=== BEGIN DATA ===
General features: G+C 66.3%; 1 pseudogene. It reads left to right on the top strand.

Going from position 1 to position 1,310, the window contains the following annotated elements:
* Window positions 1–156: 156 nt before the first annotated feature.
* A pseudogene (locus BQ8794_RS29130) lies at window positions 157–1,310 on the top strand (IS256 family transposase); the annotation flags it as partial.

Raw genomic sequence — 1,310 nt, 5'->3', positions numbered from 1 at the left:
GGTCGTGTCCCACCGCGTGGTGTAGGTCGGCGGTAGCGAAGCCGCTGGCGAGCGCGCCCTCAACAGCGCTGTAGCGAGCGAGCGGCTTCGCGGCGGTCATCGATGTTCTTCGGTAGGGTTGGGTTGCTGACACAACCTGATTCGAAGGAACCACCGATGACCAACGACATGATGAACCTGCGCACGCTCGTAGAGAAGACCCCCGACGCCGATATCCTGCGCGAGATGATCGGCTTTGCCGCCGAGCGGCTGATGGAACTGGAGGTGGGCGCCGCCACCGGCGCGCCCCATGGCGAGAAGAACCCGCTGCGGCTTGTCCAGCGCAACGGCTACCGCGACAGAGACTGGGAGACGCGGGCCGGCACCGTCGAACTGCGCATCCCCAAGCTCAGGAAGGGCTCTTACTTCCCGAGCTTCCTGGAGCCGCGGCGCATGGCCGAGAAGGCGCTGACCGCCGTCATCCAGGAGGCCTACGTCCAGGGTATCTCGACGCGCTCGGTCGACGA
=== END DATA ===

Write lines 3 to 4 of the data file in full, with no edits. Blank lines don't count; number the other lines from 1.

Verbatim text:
* Window positions 1–156: 156 nt before the first annotated feature.
* A pseudogene (locus BQ8794_RS29130) lies at window positions 157–1,310 on the top strand (IS256 family transposase); the annotation flags it as partial.